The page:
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Merthyr Tydfil


<click on the photograph to enlarge>


Vaynor is a separate parish from that of Merthyr Tydfil. There are two river valleys in Vaynor, the Taff Fechan  and the Taff Fawr. The place name Vaynor is derived from the Welsh word ‘Van’ meaning high or lofty. Other spellings such as Faenor or Vainor are possibly of early Irish origins. The original Vaynor Church was built in 874 or 714 but was burnt down during the battle of Maesvaynor which took place in 1291, the church replacing this very early one became dilapidated by 1867 and the Crawshays had a new church built which was completed in 1870. The church is dedicated to St Gwynno. There are lots of stories and legends about Vaynor, one is that the church tower was often used as a temporary prison and that a thief sleeping overnight there discovered 100s of skulls.

Cilsanws Mountain, derives from Irish origin and is supposed to be from Sannos, one of the daughters of Brychan of Brecon. Cil is Irish for church and so the meaning is church of Sannos. 

One of the most remarkable memorials in Vaynor Churchyard is the grave of Robert Thompson Crawshay, known as the ‘Iron King’. It is a slab of stone of immense size said to weigh 10 tons. He famously had the inscription ‘God forgive me’ on his grave. This has been interpreted as meaning that he was sorry for his actions (  closing the Cyfarthfa Works and making hundreds of his workforce destitute and possibly also the way he behaved towards his own family ), however, these words were a very common inscription on Victorian tombstones.

 The Merthyr Tydfil Board of Health gradually acquired land in Vaynor for various essential purposes. A large cemetery was established in the 1850s ( Cefn Coed ). The reservoirs for the growing industrial town of Merthyr Tydfil were constructed in the Parish of Vaynor from the 1860s onwards. There was once a large elegant house in rural Vaynor named Vaynor House but today only photographs survive of this building.

For educational purposes Vaynor was joined to nearby Penderyn and the secondary school was the Vaynor and Penderyn Comprehensive School. This school was taken over by Mid Glamorgan in 1974 and finally closed in 2005.

The Vaynor district ( Cefn Coed, Trefechan and Pontsticill ) became a part of the Borough of Merthyr Tydfil in March 1974 as a result of local government reorganisation.  The main planning authority is the National Park as this area is a part of the Brecon Beacons National Park and an area of great beauty.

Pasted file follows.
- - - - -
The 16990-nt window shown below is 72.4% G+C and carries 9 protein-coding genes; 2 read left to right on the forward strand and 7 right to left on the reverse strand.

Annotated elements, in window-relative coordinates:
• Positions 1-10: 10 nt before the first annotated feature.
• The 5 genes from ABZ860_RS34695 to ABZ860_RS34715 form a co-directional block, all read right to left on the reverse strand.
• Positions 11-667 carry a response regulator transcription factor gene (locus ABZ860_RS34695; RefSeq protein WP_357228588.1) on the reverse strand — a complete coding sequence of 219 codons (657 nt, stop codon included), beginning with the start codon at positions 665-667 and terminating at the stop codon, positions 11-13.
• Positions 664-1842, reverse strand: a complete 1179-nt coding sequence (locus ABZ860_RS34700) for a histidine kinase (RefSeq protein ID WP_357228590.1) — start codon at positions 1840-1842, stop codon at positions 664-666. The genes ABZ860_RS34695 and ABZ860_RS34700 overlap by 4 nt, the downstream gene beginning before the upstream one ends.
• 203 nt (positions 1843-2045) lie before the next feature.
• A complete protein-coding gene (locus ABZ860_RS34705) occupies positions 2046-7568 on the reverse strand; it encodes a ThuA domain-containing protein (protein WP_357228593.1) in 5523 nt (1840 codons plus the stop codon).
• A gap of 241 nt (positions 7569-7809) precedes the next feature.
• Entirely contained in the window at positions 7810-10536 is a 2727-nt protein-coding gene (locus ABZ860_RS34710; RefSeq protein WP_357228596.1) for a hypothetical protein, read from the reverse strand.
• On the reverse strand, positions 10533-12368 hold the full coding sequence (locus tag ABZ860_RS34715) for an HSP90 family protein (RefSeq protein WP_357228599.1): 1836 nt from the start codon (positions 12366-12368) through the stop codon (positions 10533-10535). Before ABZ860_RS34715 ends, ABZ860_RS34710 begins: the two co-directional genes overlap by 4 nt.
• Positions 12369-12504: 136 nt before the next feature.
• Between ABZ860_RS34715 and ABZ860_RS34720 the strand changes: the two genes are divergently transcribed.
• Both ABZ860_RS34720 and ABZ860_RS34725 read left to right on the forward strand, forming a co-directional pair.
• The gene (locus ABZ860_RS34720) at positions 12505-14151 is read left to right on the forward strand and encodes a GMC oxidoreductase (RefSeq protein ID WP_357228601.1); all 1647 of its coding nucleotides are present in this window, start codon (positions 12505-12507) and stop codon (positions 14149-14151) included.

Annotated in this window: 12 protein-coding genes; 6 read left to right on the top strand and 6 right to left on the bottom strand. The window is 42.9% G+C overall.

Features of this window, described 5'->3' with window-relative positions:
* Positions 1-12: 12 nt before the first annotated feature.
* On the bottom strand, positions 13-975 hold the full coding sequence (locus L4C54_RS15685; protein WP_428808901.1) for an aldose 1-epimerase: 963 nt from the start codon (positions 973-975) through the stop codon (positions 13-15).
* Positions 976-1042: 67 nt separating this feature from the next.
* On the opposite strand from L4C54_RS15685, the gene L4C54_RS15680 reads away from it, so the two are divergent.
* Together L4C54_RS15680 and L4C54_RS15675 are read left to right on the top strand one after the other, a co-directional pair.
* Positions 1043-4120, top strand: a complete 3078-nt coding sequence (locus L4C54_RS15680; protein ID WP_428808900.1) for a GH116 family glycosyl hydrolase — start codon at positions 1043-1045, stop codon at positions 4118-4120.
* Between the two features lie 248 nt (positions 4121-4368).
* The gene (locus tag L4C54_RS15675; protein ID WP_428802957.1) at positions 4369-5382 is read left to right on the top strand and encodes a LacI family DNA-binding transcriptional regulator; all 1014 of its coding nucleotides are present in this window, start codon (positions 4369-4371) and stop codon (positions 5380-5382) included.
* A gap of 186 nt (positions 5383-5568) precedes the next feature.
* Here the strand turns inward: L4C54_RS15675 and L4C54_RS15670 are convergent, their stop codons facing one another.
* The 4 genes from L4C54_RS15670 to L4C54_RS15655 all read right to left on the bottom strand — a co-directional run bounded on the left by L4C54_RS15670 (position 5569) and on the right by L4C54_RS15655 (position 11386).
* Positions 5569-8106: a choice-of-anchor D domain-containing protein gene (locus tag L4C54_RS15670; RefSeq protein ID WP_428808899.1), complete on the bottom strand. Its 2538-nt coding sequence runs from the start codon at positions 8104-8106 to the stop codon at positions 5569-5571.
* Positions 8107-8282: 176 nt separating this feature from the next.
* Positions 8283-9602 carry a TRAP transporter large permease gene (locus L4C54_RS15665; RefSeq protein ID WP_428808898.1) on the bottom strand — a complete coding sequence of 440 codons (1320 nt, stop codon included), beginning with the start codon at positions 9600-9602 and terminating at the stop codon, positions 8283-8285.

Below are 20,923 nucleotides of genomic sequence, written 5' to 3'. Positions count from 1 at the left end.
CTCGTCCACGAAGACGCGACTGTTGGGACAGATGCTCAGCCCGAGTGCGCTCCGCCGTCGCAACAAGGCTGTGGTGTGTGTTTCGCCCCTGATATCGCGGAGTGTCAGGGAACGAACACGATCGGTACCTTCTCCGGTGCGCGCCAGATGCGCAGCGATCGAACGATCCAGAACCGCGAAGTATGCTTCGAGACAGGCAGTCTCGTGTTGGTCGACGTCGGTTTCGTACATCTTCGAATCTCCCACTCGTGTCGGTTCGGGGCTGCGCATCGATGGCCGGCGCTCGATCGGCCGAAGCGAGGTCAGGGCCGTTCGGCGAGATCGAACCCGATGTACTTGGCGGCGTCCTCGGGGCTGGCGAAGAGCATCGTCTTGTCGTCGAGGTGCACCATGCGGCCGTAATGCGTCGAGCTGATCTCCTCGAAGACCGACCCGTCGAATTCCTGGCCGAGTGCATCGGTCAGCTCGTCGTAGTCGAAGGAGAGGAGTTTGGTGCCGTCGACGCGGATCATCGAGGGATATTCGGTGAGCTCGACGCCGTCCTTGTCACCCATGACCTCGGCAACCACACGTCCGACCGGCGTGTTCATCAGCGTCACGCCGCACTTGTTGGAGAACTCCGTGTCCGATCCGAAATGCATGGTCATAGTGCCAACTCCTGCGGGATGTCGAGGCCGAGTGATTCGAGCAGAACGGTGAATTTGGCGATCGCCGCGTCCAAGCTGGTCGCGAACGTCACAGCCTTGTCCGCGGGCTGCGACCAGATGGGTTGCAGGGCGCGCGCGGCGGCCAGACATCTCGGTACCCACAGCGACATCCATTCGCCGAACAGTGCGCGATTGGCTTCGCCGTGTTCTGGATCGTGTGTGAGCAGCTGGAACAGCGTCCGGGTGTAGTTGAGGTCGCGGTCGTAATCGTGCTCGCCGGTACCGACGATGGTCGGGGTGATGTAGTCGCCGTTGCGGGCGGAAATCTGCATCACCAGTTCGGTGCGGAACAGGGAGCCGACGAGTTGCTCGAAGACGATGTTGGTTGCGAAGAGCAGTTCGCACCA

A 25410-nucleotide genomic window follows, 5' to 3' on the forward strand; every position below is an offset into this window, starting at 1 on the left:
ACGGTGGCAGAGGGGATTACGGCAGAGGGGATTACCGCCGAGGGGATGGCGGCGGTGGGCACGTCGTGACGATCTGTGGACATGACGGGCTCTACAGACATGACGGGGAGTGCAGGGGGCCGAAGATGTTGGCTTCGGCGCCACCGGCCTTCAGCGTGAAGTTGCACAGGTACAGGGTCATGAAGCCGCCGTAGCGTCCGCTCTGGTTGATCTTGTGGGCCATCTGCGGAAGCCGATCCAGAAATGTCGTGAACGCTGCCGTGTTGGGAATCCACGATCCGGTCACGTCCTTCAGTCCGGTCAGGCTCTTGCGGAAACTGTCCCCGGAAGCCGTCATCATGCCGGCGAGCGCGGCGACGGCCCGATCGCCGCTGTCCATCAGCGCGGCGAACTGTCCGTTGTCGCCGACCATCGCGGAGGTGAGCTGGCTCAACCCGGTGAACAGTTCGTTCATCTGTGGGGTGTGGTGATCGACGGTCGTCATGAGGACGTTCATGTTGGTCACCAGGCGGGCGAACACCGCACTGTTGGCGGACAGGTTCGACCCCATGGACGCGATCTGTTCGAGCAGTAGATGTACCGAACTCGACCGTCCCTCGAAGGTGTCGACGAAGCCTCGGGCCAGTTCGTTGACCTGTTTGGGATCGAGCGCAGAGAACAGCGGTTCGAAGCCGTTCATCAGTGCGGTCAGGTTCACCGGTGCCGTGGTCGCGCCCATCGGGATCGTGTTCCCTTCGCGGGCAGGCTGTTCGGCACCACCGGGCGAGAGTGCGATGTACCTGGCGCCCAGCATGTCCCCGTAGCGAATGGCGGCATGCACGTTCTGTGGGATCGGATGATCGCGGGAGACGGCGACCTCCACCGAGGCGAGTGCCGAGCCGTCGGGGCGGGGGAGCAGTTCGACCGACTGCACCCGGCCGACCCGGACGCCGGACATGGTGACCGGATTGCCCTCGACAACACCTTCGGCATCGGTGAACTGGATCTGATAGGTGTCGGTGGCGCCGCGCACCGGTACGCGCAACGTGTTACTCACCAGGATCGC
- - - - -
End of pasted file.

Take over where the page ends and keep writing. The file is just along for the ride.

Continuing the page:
Vaynor Church where Robert Crawshay the Ironmaster is buried.


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Vaynor Church


Vaynor Bridge. This has recently been rebuilt allowing people to walk down the side of the river on the old tramway that ran to Cyfarthfa Works




Taff Fechan River

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Vaynor Church and the Church Tavern

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This photograph of Vaynor Church was taken by Stanley Morgan Jones before he emigrated to New Zealand in 1905,

it was sent to us by his Granddaughter Bronwyn Jones together with this message :-

"Grandpa’s father was John Jones and mother Elizabeth Howells (her parents were Morgan and Hannah Howells) they also lived in 12 Regent Street,

which I think is in Dowlais where Elizabeth died when she was only 40. Many family members were colliers although Grandpa Stanley became a carpenter

and an artist once in New Zealand. He was a great singer, and fluent in Welsh. My sister and I will be in Merthyr Tydfil in May (2014) to meet up with cousins

for the first time."

(Photograph Courtesy of Bronwyn Jones)

Vaynor Church and Viaduct

(Postcard Courtesy of The Leo Davies Collection)

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A Funeral at Vaynor Church

Vaynor, near Merthyr Tydfil

(Postcard Courtesy of The Leo Davies Collection)

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The Church Tavern - once used as a circuit  court in the 1700's, now a private residence

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Vaynor Cottage

(Postcard Courtesy of Gill Thomas, West Grove)


Vaynor Cottage. 1946.

(Photograph Courtesy of The John Owen Collection)

Vaynor Cottage in the Snow

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Vaynor Cottage

(Postcard Courtesy of Gill Thomas, West Grove)


Vaynor Cottage and Dolcoed, Pontsarn.

Vaynor House.

Once the home of the Howfield family, now demolished and The Birchway, Trefechan, stands in it's place.

(Photograph Courtesy of Dave, Webmaster to the Cefn Coed Rugby Club.)


Blaen y Glais Farm in 1960

At one time this was a circulating school, and in 1738 had 78 pupils.

Vaynor School Infants - 1921


Do you have any photographs or information relating to Vaynor?

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